Walker Everson — Lots of GMs, Lots of Fords

  • story by David M. Brown
  • posted on 08/2010
  • posted in: Great Garages

Tempe’s Walker Everson loves his GMs and Fords.

After World War II, his dad opened a General Motors dealership selling Chevrolets — the starting line of Walker’s car love. That was in Drayton, N.D., a town of approximately 1,000 people about 30 miles south of the Canadian border.

In the ‘70s, he moved to Colorado and met his wife, Dianne. Here, too, his particular zeal for Corvettes and muscle cars turned professional as the couple opened a small special-interest lot in Fort Collins with many of the now very valuable collector cars.

“It wasn’t uncommon to see 427 Tri-power Corvette roadsters and ’57 Fuelies and an occasional Shelby or Boss Mustang displayed in our showroom,” he recalls. “We actually brought our twin girls home in a ‘63 Split Window coupe — before the car seat law, of course.”

He also began acquiring Fords: Panteras, Mustangs and Shelbys, in particular. Walker: “The Ford line then was less expensive to own and restore, and my father-in-law was a huge Ford fan.”

Enjoying their business in the ‘70s and ‘80s, they visited Scottsdale in the winter, drawn as much by the Kruse and Barrett-Jackson Classic car auctions as by the weather. “We would load up a truck full of toy cars and come to the warm-winter car paradise,” he says. “As the value of Corvettes rose, we would branch out more.”

During these years, the family also visited antique shops, looking for Coca-Cola and soda pop memorabilia and signage. They have a few pieces dating to the early 1900s. “So, my garage walls are covered with the vintage Coke signs and the pictures of many of the cars we owned through the years,” Walker says.

In 1985, he moved his family to Arizona, opening a small classic car store on Scottsdale Road. “We met a lot of amazing people and sold a lot of amazing cars from this location, but 1990 brought many changes in the world.”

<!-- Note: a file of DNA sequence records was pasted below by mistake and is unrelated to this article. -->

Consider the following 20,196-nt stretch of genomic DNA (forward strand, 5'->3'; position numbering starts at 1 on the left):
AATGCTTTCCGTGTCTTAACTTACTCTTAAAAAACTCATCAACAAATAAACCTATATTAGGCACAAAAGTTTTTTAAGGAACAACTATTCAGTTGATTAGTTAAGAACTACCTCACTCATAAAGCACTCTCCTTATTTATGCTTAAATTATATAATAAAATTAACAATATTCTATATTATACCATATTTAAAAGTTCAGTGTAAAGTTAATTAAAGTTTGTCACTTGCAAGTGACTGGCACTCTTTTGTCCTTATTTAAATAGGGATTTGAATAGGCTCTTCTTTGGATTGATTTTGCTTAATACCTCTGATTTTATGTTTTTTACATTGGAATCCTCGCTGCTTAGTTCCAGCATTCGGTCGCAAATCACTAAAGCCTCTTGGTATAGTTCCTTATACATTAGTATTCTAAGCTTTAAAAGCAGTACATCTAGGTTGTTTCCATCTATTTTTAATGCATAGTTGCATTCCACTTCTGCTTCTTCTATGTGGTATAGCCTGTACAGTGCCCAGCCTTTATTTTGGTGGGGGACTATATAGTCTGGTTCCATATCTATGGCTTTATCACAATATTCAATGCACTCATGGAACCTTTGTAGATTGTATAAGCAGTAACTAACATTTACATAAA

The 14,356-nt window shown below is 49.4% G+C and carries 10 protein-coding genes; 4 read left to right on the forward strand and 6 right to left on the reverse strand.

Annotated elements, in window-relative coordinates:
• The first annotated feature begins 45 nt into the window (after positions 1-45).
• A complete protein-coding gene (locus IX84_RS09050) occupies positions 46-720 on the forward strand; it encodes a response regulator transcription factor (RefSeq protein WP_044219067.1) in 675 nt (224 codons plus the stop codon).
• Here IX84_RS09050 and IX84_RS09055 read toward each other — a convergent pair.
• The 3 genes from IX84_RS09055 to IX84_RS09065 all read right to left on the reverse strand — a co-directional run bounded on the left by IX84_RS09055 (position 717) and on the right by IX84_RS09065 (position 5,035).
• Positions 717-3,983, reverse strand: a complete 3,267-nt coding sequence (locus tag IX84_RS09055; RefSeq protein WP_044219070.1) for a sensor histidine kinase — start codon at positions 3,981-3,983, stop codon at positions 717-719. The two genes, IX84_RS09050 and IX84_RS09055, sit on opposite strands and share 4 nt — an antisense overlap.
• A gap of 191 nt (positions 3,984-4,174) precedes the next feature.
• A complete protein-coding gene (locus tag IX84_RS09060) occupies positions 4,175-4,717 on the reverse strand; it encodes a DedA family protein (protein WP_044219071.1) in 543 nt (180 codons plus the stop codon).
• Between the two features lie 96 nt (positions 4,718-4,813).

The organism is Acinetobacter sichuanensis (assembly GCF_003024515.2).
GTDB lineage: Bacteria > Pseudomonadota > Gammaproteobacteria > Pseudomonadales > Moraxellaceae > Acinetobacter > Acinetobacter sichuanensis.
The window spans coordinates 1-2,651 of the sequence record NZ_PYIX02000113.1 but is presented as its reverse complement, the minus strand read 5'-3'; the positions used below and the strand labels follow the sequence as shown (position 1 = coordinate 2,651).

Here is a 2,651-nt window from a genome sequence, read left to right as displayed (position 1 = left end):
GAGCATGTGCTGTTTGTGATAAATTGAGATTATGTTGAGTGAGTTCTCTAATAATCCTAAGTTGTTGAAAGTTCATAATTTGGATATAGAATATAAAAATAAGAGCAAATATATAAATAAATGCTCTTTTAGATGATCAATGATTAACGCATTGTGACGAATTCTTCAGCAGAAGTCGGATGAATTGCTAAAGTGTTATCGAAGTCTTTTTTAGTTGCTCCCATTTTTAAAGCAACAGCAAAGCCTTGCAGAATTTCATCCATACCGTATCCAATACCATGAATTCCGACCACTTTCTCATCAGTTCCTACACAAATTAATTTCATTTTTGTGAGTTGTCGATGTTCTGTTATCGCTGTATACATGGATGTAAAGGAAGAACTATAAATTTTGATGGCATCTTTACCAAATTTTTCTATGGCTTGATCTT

The first Gulf War changed the economy and slowed down collectible car interest, he explains. So, they closed the retail classic car store and moved into the wholesale side of the car business. “I think when you grow up in a sales family, you are always looking for the next sale or the next amazing buy, so all of my cars are for sale,” he explains.

At the same time: “Many people ask me which car was my favorite and which car do I regret selling. I answer, ‘All of them.’” 

Still, his love for the “old” cars always keeps a few around. Here are some of Walker’s current joys, as he describes them:

•1965 Ford Mustang — “The two-door hardtop was bought at Money Oldsmobile in Phoenix by the previous owner in 1966 as a used car. The same owner owned it until a few years ago when it was purchased from his estate by a Copperstate Mustang Club member. I purchased the car from the elderly gentleman who no longer had the time to keep it up to Concours specs.

“The car competed in Concours class at Mustang shows in the state from the late ‘80s on and received many 1st Place, Best of Show and Best Interior awards over the years. It is still in fantastic condition.”

•1971 Ford Mustang convertible — “The car was purchased new in Phoenix at Canyon Ford. It’s described in the original Marti Report as a summer-winter rental. In other words, it started life as a rental car.

“It’s equipped with the factory 302 V-8, automatic transmission, power steering, power brakes and air conditioning. The owner previous to me had the car refinished in the original bright red paint and new interior including a new white power top. Many upgrades include the Mach 1 hood, Rally Stripe package, front and rear spoilers, and Magnum 500 chrome wheels. The car is in amazing shape, with 60,000 original miles on the odometer.”

•1965 Cobra — “The Roadster was built by Factory Five Racing with a 427 Stroker V-8 — the mirror twin to a factory 427 AC Cobra. It has a Tremec 5-speed transmission and a 9-inch Ford rear end. No surprises here: It just gets up and is gone. This car was acquired at a local classic car auction a few years ago.”

•2005 Ford Mustang convertible — “With a new design for that year, this particular car was sent to 3 D Carbon to be fitted and shown at the 2005 SEMA show in Las Vegas. What a car. You can start at the exterior special baby blue finish with pearl colors to the complete pure white leather interior. The styling extras stick way out over the stock model. The car now has 400 miles on it. With the special wheels, styling cues, suspension and color, this is a one-of-a-kind pony.”

Walker is working now on restoring a 1965 Buick Riviera Grand Sport Coupe: “I am looking forward to showing it in the fall.”

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